The only member of the two tickets not to be on the campaign trail Monday, Mr. Trump abruptly called a White House news conference and then used it to air a range of personal and political grievances. He called his opponents names – Mr. Biden was a “stupid person” and Ms. Harris was “not a competent person.” Yet more notable than his usual partisan insults was his extraordinary attack on the country’s senior military officials.

Defending himself for a fifth straight day following a report in The Atlantic that he ridiculed America’s war dead, Mr. Trump suggested the accusations came from Pentagon leaders, whom he described as war profiteers.

“They want to do nothing but fight wars so that all of those wonderful companies that make the bombs, that make the planes, that make everything else, stay happy,” Mr. Trump said of the officers he commands, making no mention of his own choice for defense secretary, Mark T. Esper, who was an executive at the defense contractor Raytheon.

Don’t worry about the logic. He was angry. He had just figured this out. All these top generals he had fired and had called dopes and babies and fools had been out to get him all along. He wanted out of wars – let Russia have Syria and all the Middle East. Why should we care? Let’s get out of NATO right now – let Putin take back all of what were the Iron Curtain countries. He can have France this time too. Why should we care? But now he suddenly understood. All these top generals want endless war, in order to get personally extremely rich off their connections to the big defense contractors, who want to get even more astonishingly rich too. This had nothing to do with Trump sneering about the suckers and losers who serve in the military and often die. These generals don’t care about that. This was always about the money. They’re just using his sneers to get rid of him, the one guy who messes up their business deals.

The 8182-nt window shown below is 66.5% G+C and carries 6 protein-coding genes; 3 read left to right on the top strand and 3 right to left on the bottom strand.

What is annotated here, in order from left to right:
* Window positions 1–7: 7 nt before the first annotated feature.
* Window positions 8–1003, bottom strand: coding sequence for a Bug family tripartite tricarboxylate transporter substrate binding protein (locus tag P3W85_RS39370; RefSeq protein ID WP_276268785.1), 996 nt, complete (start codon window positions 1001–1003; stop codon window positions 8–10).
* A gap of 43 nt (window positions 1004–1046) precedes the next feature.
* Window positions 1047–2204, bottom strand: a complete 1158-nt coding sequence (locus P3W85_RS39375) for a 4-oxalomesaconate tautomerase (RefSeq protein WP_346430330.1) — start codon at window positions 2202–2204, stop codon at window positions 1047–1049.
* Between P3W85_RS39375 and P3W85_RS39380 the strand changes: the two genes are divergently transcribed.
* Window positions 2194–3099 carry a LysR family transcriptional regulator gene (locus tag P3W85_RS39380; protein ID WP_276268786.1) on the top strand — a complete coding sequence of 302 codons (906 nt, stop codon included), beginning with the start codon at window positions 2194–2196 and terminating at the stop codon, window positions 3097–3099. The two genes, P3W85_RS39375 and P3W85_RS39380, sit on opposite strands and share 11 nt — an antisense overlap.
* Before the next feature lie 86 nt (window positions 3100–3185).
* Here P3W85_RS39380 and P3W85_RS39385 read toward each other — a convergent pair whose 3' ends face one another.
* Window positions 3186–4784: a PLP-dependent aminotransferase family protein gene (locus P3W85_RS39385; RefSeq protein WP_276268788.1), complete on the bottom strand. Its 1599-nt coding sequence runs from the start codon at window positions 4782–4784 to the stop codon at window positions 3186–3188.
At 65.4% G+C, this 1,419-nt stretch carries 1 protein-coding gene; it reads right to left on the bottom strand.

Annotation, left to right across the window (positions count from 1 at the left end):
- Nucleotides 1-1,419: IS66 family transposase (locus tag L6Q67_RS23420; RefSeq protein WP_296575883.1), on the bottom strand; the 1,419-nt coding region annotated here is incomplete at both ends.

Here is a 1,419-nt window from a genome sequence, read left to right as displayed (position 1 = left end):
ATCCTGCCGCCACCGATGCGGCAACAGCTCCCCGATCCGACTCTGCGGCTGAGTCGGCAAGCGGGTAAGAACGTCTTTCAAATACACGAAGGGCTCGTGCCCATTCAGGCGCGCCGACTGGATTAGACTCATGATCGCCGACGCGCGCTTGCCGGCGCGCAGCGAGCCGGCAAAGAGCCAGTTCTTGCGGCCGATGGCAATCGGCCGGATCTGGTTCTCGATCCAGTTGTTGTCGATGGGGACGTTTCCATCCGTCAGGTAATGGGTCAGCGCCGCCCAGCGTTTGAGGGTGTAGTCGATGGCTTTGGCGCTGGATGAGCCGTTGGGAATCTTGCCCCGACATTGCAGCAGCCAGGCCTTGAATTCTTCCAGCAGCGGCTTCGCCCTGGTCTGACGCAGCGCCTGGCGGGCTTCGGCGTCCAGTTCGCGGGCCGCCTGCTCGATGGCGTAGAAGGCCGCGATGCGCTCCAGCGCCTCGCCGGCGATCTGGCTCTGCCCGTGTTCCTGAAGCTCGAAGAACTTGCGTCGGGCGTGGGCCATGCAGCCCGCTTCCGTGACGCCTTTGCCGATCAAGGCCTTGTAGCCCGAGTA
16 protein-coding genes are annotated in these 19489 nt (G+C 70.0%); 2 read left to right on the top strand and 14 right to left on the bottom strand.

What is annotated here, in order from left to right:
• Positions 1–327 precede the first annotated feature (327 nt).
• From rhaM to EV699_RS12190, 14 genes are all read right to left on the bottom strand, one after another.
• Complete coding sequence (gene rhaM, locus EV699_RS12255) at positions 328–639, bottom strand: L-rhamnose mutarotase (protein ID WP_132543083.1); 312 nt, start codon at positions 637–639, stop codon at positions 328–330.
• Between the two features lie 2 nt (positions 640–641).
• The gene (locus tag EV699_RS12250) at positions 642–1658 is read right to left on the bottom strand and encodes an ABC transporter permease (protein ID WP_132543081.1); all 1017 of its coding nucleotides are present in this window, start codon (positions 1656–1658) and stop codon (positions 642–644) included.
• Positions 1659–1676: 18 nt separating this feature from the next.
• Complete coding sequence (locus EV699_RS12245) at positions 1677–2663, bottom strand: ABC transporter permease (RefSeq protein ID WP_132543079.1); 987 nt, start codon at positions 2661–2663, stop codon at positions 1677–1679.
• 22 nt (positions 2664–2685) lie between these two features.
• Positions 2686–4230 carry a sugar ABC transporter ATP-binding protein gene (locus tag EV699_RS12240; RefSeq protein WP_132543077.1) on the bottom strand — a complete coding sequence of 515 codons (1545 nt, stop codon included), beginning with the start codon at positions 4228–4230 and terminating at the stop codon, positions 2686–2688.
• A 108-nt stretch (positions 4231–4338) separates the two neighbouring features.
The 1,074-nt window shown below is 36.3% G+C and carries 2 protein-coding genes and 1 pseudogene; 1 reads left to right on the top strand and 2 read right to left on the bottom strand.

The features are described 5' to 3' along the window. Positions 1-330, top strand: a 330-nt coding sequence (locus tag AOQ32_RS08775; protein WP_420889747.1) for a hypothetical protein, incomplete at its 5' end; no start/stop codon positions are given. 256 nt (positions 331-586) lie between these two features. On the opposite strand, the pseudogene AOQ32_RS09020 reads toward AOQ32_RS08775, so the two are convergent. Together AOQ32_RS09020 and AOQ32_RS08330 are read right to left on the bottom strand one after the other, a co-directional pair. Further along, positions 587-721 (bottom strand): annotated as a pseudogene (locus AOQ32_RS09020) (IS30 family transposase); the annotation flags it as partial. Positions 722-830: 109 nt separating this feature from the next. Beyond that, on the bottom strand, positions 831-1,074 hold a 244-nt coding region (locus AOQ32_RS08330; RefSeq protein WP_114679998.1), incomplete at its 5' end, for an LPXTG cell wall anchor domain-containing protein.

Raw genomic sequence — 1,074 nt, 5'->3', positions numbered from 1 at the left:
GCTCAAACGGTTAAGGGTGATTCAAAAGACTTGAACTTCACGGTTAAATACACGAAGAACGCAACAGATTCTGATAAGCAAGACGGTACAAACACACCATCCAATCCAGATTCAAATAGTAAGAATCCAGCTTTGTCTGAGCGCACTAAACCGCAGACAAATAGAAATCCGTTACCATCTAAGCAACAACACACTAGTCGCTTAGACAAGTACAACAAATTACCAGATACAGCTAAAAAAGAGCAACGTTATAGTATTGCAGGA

That’s the theory. His epiphany was met with silence. It was just another odd and pointless Trump distraction:

Monday, after all, was poised to showcase a showdown between Mr. Pence and Ms. Harris, who were appearing together for the first time in the same state on the same day.

The vice president, joined by Labor Secretary Eugene Scalia, was hoping to appeal to the white working-class voters along the state’s western border who supported Democrats for a generation before helping tip the state to Mr. Trump by less than a percentage point in 2016.